“I think especially in New York and New Jersey now — and I can speak to this uniquely because I am a member of New York and New Jersey nurse practitioner associations — I am certainly seeing a push for this grassroots effort,” she said.

National momentum
There is some national groundswell in the name of more independence for APRNs. In 2008, The Consensus Model for APRN Regulation, Licensure, Accreditation, Certification and Education was published and endorsed by 48 nursing organizations, according to Alexander.

“The model specifies uniform regulations for the licensing, accreditation, certification and education of APRNs as well as the intended scope of their practice,” she said. “Since that time, NCSBN embarked upon their ‘Campaign for APRN Consensus.’”

State organizations trying to push this forward are not alone. As part of this initiative, NCSBN works with the state boards of nursing, as well as other coalitions within a state, when APRN legislation is being proposed or has been introduced into a state legislature.

Among other organizations in the mix is the Center to Champion Nursing in America, an initiative of AARP and the Robert Wood Johnson Foundation, which coordinates the Future of Nursing: Campaign for Action.

“Nationally, there are a variety of nurse-led models of care delivery that allow APRNs to practice in a way that gets consumers the care they need,” said Susan C. Reinhard, RN, PhD, FAAN, senior vice president, AARP Public Policy Institute and chief strategist, Center to Champion Nursing in America, Washington, D.C. “In particular, let me point to the Veterans Health Administration and the Indian Health Services, among other federal entities, where APRNs can practice to the full extent of their education and training, delivering federal healthcare services across the country despite the patchwork of inconsistent laws and regulations in states.”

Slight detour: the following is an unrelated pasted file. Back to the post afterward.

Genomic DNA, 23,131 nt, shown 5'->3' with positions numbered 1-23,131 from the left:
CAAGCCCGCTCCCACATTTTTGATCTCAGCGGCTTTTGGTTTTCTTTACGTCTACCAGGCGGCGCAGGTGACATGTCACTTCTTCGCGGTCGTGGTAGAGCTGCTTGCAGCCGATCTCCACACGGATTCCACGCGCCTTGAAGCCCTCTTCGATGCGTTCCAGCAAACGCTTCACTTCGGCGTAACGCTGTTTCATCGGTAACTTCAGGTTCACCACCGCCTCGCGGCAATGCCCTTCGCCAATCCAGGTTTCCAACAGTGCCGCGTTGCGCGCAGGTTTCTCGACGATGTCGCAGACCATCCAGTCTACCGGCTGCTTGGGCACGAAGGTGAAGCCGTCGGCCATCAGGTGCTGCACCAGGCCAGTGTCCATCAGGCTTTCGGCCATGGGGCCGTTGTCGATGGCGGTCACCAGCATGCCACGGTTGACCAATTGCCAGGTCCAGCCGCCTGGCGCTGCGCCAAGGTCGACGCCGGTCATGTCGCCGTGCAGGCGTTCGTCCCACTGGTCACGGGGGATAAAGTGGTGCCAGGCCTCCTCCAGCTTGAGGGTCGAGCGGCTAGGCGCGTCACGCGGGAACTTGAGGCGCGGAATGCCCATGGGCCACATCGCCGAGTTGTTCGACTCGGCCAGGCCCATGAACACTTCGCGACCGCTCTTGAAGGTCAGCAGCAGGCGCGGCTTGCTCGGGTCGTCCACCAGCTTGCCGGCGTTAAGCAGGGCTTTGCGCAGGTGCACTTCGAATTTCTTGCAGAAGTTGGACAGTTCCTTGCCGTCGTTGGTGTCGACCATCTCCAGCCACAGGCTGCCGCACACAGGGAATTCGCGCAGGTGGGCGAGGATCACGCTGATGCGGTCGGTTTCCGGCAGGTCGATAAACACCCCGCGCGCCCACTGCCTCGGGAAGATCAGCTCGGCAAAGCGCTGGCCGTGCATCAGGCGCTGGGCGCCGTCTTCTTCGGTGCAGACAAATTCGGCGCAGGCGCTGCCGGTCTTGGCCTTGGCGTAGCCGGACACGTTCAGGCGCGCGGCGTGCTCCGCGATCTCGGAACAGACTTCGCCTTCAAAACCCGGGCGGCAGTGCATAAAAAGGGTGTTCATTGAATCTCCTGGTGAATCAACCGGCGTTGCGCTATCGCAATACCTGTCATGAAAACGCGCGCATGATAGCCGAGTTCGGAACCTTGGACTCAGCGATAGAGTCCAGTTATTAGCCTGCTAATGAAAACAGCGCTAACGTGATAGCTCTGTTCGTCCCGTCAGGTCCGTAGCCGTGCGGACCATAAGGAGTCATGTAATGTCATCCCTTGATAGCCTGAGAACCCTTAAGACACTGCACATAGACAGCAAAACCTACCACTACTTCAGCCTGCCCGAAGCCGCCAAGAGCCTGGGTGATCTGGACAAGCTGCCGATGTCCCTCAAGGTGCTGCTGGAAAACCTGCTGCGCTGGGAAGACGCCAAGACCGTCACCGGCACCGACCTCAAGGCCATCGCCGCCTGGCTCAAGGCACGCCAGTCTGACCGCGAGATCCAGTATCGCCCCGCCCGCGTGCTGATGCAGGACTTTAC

Integral in all this is The Institute of Medicine’s “The Future of Nursing: Leading Change, Advancing Health” report, which supports removing scope of practice barriers that hinder APRNs from practicing to the full extent of their education and training.

The progress from national, regional and local efforts is incremental, yet significant, Reinhard said.

“We believe the tide is turning,” she said. “This year 14 states introduced bills to ensure that NPs could practice to the full extent of their education and capabilities without unnecessary and restrictive physician supervision.”

Lisette Hilton is a freelance writer.